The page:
By Mark Ward
Technology Correspondent, BBC News website
Apple's release of software that lets its Intel-based machines run Windows XP has set the hi-tech world buzzing.
Boot Camp could bump up interest in Mac machine
The release of the Boot Camp software has prompted mixed reactions from computer industry pundits and bloggers.
The popular Boing Boing blog said comments by readers ranged from "appalled" to "awesome".
On the Flickr photo-sharing site, some keen Mac users posted screenshots of what happens when they installed Boot Camp and got Windows running.
The news definitely impressed the financial markets and Apple shares leapt 9.8% in trading after the announcement.
The release of Boot Camp is significant because it could convince far more people to buy Apple computers rather than plump for a PC.
"Apple has removed another barrier to switching," said Joe Wilcox, a Jupiter Research analyst.
By making XP run on Apple hardware, users will be able to get access to all those Windows programs they were previously denied.
Apple has a very small share of the world desktop computer market, less than 5%, and far fewer developers make programs for its machines than for Windows.
However, the main switchers initially may not be businesses but consumers who are keen to keep playing all the games made for PCs. Though there still remain some technical questions, particularly over video cards, about how straight-forward this will be.
Some people may also be keen to switch because, as commentators point out, there are also far fewer security problems with the OS X e-mail and web browsing programs.
Mac owners, though, must still contend with the spam and phishing e-mails that plague everyone.
Ted Schadler from Forrester Research said that the Windows version of the iTunes online music store gave a huge boost to the market for iPods. He said Apple's move was "smart" and could open up a huge part of the computer-using market that would otherwise never consider using Macs.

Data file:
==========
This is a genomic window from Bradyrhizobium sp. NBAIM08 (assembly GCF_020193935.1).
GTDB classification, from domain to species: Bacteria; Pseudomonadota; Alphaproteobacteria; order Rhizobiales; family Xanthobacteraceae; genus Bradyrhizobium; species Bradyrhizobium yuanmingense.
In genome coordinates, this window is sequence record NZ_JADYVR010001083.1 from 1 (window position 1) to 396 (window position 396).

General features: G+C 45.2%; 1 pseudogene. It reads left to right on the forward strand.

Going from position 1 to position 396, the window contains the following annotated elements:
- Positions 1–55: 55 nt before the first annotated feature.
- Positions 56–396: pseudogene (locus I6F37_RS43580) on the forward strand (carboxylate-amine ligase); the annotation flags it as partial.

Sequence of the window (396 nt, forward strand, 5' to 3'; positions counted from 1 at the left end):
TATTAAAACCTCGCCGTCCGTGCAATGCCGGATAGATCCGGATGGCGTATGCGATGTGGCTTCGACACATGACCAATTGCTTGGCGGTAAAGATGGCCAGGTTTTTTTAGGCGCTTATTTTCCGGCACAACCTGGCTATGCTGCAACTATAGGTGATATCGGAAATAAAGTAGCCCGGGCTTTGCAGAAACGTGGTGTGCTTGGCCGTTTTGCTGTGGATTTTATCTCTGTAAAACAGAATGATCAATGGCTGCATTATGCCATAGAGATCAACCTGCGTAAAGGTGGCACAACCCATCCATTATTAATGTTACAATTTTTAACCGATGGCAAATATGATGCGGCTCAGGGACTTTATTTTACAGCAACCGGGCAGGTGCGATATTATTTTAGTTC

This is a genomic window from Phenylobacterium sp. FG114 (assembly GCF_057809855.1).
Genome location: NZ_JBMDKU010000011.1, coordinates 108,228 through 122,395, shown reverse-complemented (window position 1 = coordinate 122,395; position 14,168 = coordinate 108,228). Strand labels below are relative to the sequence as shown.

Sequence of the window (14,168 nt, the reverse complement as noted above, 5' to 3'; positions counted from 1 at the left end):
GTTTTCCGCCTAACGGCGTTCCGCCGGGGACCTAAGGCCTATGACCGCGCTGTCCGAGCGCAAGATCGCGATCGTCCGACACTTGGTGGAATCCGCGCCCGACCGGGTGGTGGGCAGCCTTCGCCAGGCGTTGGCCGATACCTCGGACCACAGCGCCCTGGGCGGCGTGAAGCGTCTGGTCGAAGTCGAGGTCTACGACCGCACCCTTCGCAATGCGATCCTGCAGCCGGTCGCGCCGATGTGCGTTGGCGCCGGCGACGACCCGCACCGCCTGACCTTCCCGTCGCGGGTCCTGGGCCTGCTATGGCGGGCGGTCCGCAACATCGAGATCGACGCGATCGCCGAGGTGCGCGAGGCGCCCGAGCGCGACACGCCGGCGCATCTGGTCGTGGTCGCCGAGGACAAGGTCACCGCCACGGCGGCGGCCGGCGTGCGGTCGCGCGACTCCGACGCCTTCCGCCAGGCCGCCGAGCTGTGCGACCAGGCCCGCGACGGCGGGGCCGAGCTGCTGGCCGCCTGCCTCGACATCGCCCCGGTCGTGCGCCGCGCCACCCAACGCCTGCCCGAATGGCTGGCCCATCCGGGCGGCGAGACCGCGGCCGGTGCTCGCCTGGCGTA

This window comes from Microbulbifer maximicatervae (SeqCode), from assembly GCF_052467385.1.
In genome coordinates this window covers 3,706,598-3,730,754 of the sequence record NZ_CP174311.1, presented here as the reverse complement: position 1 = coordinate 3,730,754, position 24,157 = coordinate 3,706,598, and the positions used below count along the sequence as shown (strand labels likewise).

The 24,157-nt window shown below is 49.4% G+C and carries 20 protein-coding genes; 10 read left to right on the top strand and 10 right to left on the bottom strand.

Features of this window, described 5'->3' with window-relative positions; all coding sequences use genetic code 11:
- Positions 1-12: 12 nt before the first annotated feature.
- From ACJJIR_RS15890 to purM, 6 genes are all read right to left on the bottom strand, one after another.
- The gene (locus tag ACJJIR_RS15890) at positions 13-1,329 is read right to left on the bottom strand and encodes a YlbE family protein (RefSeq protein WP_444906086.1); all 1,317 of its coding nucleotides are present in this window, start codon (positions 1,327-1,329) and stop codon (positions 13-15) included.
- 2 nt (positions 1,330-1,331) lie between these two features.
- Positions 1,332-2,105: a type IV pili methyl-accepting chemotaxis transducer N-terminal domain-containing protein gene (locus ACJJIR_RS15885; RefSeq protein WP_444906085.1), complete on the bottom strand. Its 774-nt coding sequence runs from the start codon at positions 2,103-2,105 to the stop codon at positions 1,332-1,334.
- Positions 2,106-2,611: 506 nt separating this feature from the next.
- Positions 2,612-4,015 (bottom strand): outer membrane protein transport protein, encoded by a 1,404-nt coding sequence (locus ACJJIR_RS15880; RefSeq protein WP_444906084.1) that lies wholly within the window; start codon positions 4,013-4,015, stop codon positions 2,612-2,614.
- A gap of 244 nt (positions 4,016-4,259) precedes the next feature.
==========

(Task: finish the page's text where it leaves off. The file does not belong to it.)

If Boot Camp does convince a lot of people to buy Apple machines, it could mean increased fortunes for the company.
Each additional percentage point of PC market share that Apple could win would give it an extra $2bn (£1.14bn) in revenue, estimated Chris Shope from broker JP Morgan.
For its part Apple believes that each switcher would soon see the benefits of using OS X over Windows.
"Most of them will switch and find they never need to run Windows," said Philip Schiller, Apple's senior vice president of worldwide product marketing.
Analysts point out that using an Intel-based Mac could be an expensive option.
Joe Wilcox from Jupiter noted that Macintosh machines tend to be more expensive than PCs and users will have to buy a copy of Windows to run on the machine.
"Consumers would pay a premium, as much as $200 for Windows XP Home, as installation would require full version, not the upgrade," said Mr Wilcox.
The trial version of Boot Camp released by Apple only lets owners use one operating system at a time. Switching from one to the other is, currently, a process that takes a while to complete.
Many expect that once the dual start-up software is built in to the next version of OS X, expected in late 2006 or early 2007, the switch between the operating systems will be much smoother.
At that time Intel-based Macs may also support Vista - the next version of Microsoft's operating system. By the end of 2007, all Apple's computers are expected to be Intel-based.
However, there were some that remained stubbornly unimpressed. For instance one caustic comment on the Slashdot website read: "You get the stability of Windows with the value-of-money of Apple hardware. Sign me up."